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On March 30, Good American, the denim brand launched by Khloé Kardashian and Emma Grede in 2016, announced the seven winners of its fifth annual open model casting, a program that has become a hallmark of the brand. In step, Emma Grede, co-founder and CEO of Good American — and also a founding partner of Kardashian-founded brands Skims and Safely — sat down with Glossy Pop. Along with the successes of the program, she discussed the state of inclusivity in fashion. Though brands often cite finances as the reason they haven’t expanded their sizing options, inclusivity has proven a successful business strategy for Good American. The brand achieved more than $200 million in sales in 2022, which was a 30% year-over-year increase.
The Open Casting program allows anyone to apply to be a part of the “Good Squad,” Good American’s growing community of ambassadors. Those who are chosen to participate are not paid but are cast in the brand’s next campaign, plus they receive mentorship sessions with experts at modeling agency Natural Models, where they are all offered modeling contracts.
This year, the program received its highest number of applicants, at 40,000 from across the globe. Through the Good American website, applicants submit a “full-length photo, posing straight on to the camera,” according to the site. Good American partnered with Zoom to eliminate geographical barriers to participation in the contest, allowing anyone to apply from anywhere. Revolve, one of Good American’s main retail accounts, was also a partner, hosting in-person global casting sessions. The program officially lasts one year. Seven Good Squad members were chosen this year, though the number varies from year to year.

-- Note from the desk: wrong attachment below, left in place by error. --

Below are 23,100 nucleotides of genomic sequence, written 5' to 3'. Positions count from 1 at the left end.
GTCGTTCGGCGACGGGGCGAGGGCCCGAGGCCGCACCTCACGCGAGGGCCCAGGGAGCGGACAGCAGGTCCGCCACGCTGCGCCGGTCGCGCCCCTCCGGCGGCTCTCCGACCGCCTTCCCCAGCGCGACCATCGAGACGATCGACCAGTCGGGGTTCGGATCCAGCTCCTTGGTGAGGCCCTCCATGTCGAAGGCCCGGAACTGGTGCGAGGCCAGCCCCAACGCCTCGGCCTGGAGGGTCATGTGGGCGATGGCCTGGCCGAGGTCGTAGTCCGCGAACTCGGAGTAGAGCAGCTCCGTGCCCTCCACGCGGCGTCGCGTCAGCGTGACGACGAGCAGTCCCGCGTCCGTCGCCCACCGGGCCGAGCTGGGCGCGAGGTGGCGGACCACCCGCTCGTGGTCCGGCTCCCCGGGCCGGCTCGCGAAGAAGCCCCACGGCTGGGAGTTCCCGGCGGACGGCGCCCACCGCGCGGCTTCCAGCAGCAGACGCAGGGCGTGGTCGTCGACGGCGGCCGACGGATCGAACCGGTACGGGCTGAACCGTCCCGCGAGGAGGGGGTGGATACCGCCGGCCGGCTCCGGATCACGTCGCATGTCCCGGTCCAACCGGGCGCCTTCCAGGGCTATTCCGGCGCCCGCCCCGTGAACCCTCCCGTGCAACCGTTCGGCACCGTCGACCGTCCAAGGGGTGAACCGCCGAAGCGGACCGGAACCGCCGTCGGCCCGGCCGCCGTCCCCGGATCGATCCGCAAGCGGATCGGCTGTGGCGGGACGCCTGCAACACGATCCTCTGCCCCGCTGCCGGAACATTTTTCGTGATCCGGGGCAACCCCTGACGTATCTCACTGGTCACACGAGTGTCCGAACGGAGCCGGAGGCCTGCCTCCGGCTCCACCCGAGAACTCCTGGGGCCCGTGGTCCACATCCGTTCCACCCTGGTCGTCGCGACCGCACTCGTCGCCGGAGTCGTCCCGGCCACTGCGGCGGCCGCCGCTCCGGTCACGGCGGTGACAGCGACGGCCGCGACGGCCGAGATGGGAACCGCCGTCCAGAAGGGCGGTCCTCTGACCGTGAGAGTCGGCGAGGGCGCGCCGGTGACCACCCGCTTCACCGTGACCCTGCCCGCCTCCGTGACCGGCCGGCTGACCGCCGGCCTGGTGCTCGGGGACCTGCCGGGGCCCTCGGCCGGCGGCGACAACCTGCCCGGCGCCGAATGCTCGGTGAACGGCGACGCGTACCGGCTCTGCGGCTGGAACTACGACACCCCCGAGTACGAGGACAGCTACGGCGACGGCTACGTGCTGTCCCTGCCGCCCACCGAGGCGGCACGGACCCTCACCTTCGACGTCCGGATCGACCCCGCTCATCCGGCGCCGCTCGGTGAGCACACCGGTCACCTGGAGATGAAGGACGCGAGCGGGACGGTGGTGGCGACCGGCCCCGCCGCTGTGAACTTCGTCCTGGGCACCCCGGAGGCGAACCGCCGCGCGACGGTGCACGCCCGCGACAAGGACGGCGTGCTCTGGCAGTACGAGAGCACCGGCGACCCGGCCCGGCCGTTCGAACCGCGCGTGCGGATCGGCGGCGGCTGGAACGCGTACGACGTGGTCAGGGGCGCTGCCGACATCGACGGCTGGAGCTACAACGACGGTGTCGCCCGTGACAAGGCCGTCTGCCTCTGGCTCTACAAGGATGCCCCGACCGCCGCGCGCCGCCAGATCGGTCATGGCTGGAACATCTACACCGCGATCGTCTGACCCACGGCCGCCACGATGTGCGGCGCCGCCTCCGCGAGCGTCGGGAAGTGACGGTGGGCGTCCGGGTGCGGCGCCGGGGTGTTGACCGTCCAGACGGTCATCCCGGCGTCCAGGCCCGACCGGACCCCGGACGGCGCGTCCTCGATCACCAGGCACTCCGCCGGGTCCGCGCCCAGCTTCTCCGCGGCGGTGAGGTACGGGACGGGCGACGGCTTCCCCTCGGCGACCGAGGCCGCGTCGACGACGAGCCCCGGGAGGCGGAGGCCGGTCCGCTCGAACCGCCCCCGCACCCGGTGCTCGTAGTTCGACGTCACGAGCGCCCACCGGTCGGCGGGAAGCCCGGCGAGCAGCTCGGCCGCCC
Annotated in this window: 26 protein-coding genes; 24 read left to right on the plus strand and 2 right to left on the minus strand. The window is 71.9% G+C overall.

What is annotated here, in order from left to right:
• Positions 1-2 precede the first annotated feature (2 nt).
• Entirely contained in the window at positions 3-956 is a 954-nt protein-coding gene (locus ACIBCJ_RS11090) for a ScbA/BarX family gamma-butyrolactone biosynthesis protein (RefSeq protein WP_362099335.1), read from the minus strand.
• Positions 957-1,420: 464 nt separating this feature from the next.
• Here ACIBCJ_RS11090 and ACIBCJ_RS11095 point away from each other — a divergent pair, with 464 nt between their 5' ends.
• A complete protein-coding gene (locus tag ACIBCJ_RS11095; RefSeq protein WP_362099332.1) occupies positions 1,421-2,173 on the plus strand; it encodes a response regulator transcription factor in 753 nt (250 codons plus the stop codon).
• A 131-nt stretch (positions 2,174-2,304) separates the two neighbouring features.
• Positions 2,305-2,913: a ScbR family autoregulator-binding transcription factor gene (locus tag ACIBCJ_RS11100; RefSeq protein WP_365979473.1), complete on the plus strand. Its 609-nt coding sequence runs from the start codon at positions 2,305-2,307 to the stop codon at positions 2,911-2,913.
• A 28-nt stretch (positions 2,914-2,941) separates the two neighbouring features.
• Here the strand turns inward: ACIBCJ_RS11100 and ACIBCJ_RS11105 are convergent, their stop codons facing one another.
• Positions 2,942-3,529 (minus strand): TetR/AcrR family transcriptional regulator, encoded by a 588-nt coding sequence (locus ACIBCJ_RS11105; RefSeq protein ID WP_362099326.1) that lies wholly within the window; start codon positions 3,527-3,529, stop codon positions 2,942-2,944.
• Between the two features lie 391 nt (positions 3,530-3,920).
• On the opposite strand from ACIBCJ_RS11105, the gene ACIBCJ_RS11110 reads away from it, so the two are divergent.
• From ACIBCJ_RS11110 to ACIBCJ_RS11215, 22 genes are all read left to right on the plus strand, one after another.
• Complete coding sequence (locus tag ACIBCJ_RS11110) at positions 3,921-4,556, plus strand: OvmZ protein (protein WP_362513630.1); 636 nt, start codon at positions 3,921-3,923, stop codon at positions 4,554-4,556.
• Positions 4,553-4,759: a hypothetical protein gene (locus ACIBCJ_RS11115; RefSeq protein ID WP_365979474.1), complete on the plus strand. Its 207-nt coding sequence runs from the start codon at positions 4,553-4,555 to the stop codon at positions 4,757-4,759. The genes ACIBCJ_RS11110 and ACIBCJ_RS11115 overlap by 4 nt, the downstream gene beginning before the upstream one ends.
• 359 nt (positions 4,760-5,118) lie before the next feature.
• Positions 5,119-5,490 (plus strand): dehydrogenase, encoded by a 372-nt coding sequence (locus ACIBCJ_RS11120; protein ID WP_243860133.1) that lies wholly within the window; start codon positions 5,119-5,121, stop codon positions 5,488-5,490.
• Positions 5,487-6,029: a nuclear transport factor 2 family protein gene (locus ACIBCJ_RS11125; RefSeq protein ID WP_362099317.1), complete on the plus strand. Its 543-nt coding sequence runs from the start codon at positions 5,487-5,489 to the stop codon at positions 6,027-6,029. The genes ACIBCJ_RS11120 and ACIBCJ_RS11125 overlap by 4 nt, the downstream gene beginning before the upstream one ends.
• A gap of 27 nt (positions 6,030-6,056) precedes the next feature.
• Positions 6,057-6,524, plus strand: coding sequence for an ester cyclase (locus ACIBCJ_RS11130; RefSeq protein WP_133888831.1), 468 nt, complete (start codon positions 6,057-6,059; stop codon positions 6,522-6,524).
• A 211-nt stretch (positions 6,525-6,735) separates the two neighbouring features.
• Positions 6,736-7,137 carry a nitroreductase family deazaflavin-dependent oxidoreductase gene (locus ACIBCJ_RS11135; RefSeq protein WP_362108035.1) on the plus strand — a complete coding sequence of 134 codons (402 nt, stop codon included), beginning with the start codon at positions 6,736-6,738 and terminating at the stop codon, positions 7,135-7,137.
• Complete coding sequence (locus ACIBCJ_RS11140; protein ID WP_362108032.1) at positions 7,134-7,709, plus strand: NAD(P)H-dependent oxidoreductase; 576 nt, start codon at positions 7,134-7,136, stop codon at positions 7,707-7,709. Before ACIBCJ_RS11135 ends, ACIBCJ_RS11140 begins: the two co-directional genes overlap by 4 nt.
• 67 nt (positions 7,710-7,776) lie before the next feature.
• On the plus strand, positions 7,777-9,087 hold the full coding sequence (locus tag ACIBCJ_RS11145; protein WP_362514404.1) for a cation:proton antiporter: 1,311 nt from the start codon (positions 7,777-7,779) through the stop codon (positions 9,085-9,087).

Some past members, such as Roxy Reyes (@theroxyreyes; 77,000 Instagram followers) have been able to leverage the experience and make careers as content creators.
The Good Squad reached the tabloids in 2019 when chosen member Jordyn Woods was eliminated from photoshoot imagery for a Good American campaign. That was after rumors circulated that Woods had been caught “getting intimate” with Kardashian’s boyfriend at the time, Tristan Thompson. Woods did not take part in the Open Casting program.
Reflecting on the beginning of the program, Grede said, “If you go back six years [when we started working on the concept], the conversation around inclusivity and body positivity was there, but it wasn’t like it is now. There are so many brands that are performative in this space, putting girls in campaigns and not actually producing the clothes to go along with it.” From Good American’s inception, she and Kardashian wanted a commitment to inclusivity to ring throughout the brand, at every level.
“[Inclusivity] should show up in the e-commerce, it should show up in the campaigns, on our design team, and in everybody that works at [our] headquarters, from logistics to operations to finance. The company should be what, or who, it’s representative of,” Grede said. “That was the initial thinking: Everything we do should embody what we aim to become.”
In 2018, the contest was announced by Kardashian on her Instagram and during a guest appearance on the radio program of Ryan Seacrest, producer of “Keeping Up With the Kardashians” and Hulu’s “The Kardashians.” The final winner served as models, but also influencers for the brand. Good American has 2.4 million Instagram followers and 201,000 on TikTok.
When Kardashian initially announced that she was starting a company with a mission around body positivity and inclusivity, and that invited people to get involved, it instantly resonated, Grede said. Then, when the Good Squad launched, “the feedback [from customers, via social media] was immediate, strong and positive; there was such camaraderie between the women, and it felt like a natural extension of the business we were trying to build,” she said. As such, it became a pillar upon which she and Kardashian decided to build.